Some days are deep-pond days. When the afternoon sunlight is clear and warm and stretches lazily across the deck where you sit eating cake, truffles and braided raisin cake; when your head feels swampy from the springy perks in temperature and the richness of your coffee; on those days the smallest things will reveal the deepest meanings.

Friday was a deep-pond day.

I had been meaning to visit the ‘P’ family for weeks but holidays and school schedules kept getting in the way. It was all for the best. Friday turned into one of those days which required an escape from my usual routine of going home, cleaning up, and putting in a few more hours of work till sundown. I needed a break.

So off the train to the small village, one stop outside Prague, and into the ever-open arms of Mrs. P, I literally ran. She’s been my mom-away-from-mom for two years now (one of several that I’m blessed to have here in Prague, actually. Life Tip: endear yourself to loving adults – they will scoop you out of messes you don’t even realize you’re in).

The moment I walked through the door, I was given a second lunch (mucher better than the first, served in the school cafeteria) and a tall glass of Kofola. For those who don’t know, Kofola is the Czech version of Coca-Cola. It’s decent enough, though not as sweet as American Coke, and I have quite adapted to its gingery taste. I’ve known the P’s since 2010 and they’ve never failed to feed me into oblivion.

After I finished eating the dumplings and sun-dried tomato-stuffed chicken, my water glass was topped off and Karel brought me a caffe latte.

I met Karel when he was just sixteen. He has turned into a sharp, smart, driven young man studying at the most prestigious University in Prague, but I still see the sweet boy with mispronounced English showing us Americans all of the city’s oldest sights.

His younger sister, Jana, is a darling. I gave her English lessons last year and she’s improved immensely, although I doubt I can take much credit.

The four of us – Karel, Jana, Mrs. P and myself – lounged on the shaded deck around a wooden table covered with a colorful spread of desserts and coffee trimmings. The sunshine washed over us like cool waves on a tired beach.

It’s hard to admit, especially for young people, I think, that we get tired. That we’re at the end of our rope. That we need a break. We are not the endless stores of energy that we thought we were in college (and now that I’ve given up the energy drinks and napping through Astronomy class, I’m beginning to feel it). It’s not just a physical thing. It’s emotional too.

I feel old even saying this, but I’m learning how important it is to take care of yourself – of your whole self. This Friday afternoon with this lovely family was part of my treatment.

Eventually, we left our chairs and moved over to the pond.

“We have maybe twenty frogs in here right now,” said Karel. I didn’t make it all the way to the fish pond at the end of the garden. About a foot from the water’s edge I collapsed into the soft grass, barely able to see the water glistening in front of me. It was silky smooth and I much preferred lying on it to looking for bitty, web-footed jumpers.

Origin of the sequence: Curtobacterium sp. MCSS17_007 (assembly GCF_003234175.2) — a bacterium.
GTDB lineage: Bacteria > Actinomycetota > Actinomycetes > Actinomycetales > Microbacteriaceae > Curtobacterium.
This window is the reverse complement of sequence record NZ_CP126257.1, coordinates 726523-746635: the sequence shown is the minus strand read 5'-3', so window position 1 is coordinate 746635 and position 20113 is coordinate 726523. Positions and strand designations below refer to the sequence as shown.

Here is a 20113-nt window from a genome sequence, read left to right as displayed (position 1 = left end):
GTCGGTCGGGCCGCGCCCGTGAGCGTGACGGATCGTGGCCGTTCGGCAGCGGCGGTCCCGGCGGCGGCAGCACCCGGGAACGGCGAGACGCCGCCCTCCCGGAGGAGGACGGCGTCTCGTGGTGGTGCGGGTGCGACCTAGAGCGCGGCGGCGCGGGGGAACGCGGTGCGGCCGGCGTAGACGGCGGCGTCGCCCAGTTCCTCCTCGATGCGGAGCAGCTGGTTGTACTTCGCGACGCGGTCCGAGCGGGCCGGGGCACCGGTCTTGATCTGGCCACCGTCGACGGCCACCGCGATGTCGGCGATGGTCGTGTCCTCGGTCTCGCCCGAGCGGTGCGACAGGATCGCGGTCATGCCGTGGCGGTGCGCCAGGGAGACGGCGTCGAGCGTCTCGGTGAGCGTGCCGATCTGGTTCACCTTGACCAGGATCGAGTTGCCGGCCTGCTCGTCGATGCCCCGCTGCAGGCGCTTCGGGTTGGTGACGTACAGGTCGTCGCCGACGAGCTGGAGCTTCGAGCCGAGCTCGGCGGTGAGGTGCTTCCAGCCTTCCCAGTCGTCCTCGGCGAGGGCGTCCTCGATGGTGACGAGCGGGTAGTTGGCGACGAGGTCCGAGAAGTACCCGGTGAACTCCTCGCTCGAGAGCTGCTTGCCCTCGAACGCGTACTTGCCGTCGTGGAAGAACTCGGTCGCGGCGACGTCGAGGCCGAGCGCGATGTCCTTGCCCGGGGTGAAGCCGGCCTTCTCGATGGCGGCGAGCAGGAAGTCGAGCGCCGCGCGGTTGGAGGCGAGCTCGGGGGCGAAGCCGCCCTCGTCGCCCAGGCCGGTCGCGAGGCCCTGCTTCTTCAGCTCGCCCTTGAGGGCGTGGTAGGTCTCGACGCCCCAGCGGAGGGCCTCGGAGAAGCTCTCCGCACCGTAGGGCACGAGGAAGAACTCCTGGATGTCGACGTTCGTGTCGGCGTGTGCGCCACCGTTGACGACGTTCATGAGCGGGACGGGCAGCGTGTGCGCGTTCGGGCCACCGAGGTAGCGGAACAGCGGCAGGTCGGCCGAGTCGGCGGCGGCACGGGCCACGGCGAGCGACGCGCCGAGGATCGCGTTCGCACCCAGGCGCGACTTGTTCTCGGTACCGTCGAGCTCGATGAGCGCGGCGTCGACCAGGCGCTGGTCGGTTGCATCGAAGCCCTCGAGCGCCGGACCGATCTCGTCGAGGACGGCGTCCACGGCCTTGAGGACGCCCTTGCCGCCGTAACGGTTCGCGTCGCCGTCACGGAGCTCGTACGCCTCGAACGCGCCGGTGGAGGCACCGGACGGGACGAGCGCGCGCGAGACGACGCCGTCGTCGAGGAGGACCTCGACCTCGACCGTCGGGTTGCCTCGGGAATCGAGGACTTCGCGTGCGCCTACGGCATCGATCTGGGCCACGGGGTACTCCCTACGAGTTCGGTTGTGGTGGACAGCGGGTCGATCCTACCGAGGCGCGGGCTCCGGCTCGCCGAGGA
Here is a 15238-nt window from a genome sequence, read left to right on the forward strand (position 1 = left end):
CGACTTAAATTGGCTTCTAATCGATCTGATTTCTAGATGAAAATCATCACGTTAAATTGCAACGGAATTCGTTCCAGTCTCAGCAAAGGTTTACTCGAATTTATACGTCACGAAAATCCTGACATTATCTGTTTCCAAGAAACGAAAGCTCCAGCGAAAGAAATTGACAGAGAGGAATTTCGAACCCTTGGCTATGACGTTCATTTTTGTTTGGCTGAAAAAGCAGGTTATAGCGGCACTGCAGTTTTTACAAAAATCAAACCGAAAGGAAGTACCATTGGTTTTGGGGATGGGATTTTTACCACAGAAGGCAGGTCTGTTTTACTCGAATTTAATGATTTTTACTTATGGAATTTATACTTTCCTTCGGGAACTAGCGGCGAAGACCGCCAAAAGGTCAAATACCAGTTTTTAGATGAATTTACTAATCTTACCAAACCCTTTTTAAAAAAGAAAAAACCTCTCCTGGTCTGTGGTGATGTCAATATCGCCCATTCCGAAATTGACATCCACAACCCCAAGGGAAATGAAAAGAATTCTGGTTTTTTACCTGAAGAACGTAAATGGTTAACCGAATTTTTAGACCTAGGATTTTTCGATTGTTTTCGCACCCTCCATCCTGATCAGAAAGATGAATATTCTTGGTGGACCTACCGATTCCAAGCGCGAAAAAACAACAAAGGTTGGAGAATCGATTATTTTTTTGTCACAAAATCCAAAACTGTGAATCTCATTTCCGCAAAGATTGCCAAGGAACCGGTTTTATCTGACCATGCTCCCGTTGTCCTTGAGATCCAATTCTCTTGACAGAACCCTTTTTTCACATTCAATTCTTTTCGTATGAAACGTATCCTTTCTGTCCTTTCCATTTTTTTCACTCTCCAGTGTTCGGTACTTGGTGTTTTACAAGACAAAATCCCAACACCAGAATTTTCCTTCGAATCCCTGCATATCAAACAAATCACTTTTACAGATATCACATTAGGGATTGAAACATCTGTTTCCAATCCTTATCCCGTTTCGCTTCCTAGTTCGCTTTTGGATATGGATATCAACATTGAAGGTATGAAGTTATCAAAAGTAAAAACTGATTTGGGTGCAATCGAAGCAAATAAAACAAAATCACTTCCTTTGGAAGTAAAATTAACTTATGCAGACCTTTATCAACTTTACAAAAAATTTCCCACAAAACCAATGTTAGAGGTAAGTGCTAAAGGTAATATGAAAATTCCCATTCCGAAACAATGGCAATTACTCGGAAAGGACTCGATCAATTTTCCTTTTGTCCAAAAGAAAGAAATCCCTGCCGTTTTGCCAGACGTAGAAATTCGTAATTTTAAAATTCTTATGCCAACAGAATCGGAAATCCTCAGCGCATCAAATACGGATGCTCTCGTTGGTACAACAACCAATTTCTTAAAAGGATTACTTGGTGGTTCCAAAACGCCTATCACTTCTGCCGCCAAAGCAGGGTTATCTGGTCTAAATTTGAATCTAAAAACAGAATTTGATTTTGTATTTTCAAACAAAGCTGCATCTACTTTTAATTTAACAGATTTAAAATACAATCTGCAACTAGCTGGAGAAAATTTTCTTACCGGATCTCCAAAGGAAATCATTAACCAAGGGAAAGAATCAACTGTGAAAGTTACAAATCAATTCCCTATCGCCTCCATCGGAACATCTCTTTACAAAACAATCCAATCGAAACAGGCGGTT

“There’s one,” said Jana, her sweet, school-girl face dancing with a smile. “Do you see him?”

I looked at the glassy surface. All I could see was a pool of green, blue and brown rippling beneath golden fingers of sunlight. No frogs.

Karel reached his hand into the pond and pulled it out.

Let me first say that frogs are not a creature I have a lot of experience with.

Let me add that this was no petite, little tree frog.

This was a bullfrog. It was massive. And as soon as I saw it, suddenly the whole pond came into better view. These green mammoths were swimming, darting and pawing at each other all around the basin. For a split second, I contemplated running away or bursting into tears, both of which are totally normal reactions and I judge no one for thinking the same way.

I think at some point in my life I would I have been okay simply standing around the pool, counting them (we got to about 28 before deciding that we’d never find them all hidden beneath the scum and algae). But I’m realizing that I’m a different person than I thought I was. Time changes us and we don’t notice it happening till it’s done. I’m realizing I’m now a kind of person who doesn’t mind frogs so much.




Some of the frogs were dark green, others were nearly white with muddy brown speckles. None of them turned into princes, though Jana and I tried to convince them it was in their best interest to do so.

Into the clear, cold water, my hand dove and reached for a chum. It was about half the size of my hand and slimy to boot. Pushing aside the wives’ tales about warts (isn’t that toads, anyway?), I pulled out my very own croaker. He was gorgeous.